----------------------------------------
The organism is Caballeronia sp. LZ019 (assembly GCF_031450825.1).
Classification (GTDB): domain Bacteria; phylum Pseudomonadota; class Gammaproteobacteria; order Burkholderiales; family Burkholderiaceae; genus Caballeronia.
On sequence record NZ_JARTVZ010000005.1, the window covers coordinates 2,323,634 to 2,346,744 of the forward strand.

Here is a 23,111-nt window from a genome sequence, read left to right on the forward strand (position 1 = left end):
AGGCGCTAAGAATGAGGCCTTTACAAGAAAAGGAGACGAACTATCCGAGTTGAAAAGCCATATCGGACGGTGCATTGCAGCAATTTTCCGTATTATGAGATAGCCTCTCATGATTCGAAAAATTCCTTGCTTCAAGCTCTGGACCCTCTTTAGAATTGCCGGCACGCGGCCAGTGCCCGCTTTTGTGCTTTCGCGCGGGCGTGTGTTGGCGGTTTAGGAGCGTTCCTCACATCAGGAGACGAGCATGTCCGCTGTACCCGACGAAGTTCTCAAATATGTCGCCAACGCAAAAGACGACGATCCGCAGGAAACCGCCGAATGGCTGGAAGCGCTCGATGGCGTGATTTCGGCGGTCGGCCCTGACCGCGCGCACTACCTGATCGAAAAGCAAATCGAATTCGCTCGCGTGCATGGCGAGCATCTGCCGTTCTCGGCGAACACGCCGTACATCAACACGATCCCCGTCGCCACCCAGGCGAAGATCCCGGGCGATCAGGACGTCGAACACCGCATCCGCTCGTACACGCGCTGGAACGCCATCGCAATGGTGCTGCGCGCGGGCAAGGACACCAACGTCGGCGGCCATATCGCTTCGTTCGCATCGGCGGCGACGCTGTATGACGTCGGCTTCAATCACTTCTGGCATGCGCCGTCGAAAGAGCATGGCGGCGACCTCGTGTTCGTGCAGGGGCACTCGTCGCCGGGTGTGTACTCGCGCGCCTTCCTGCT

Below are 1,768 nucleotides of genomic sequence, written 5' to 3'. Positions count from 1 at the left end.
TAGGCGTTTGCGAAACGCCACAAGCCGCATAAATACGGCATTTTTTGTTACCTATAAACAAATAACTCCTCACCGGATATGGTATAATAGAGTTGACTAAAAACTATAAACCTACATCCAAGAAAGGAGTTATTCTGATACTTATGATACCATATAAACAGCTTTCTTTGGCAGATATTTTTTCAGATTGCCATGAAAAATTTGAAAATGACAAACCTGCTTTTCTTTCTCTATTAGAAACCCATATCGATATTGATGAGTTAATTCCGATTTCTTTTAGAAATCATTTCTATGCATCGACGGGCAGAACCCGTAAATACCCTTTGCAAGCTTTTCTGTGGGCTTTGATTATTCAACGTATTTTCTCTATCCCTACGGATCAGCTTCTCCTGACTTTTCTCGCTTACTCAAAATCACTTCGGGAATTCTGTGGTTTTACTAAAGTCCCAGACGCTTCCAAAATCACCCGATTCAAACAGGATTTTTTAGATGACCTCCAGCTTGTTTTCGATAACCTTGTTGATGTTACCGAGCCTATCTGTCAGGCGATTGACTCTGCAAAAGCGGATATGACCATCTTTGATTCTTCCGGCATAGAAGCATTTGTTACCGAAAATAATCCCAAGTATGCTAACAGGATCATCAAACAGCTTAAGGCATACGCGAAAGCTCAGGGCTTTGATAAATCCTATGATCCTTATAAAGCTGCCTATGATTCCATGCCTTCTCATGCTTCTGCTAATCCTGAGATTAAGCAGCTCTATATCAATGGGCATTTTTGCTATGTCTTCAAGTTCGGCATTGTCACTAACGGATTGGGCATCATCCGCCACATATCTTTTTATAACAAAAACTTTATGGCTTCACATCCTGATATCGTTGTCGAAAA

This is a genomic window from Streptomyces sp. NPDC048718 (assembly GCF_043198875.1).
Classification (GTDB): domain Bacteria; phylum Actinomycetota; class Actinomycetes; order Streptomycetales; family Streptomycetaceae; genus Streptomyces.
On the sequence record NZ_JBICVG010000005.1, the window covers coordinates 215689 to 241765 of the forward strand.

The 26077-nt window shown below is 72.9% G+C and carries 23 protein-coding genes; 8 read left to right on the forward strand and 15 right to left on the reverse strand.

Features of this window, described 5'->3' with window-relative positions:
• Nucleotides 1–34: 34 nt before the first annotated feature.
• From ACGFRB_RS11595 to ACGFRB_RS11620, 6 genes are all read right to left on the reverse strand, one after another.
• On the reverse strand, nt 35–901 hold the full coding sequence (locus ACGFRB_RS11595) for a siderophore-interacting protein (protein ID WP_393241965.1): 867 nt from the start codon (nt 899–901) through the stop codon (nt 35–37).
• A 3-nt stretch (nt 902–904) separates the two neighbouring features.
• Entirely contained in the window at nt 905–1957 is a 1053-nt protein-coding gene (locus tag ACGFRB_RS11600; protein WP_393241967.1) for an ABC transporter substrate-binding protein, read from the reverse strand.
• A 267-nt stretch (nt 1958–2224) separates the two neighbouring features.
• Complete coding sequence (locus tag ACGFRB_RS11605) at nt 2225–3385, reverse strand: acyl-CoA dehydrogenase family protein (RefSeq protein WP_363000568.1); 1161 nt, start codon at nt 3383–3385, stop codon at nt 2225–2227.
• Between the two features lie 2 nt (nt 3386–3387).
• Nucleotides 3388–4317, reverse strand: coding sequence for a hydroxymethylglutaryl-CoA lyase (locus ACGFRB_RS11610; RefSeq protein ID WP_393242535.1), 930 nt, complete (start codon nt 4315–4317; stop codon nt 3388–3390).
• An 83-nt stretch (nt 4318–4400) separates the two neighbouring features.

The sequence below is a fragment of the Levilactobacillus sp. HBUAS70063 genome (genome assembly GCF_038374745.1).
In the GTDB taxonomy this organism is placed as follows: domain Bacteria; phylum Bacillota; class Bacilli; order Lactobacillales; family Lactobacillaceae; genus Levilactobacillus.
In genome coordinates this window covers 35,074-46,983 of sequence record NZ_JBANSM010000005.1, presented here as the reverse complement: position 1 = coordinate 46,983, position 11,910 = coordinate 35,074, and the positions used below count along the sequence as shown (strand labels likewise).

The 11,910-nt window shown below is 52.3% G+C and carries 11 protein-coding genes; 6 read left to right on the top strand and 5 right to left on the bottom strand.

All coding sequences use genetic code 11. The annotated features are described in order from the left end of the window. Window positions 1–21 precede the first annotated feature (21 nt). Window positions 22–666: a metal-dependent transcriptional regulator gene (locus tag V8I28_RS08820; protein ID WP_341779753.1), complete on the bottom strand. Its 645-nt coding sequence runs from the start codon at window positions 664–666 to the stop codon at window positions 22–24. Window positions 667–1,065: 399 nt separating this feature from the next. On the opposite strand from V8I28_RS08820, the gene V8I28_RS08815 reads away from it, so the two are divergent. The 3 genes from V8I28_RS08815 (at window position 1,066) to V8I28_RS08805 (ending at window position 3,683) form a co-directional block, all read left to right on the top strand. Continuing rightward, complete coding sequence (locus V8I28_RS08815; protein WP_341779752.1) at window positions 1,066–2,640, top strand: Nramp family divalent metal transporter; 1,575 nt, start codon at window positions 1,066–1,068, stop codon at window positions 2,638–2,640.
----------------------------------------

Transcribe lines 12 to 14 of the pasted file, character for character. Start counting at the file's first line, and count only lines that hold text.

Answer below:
Features of this window, described 5'->3' with window-relative positions:
• Nucleotides 1–34: 34 nt before the first annotated feature.
• From ACGFRB_RS11595 to ACGFRB_RS11620, 6 genes are all read right to left on the reverse strand, one after another.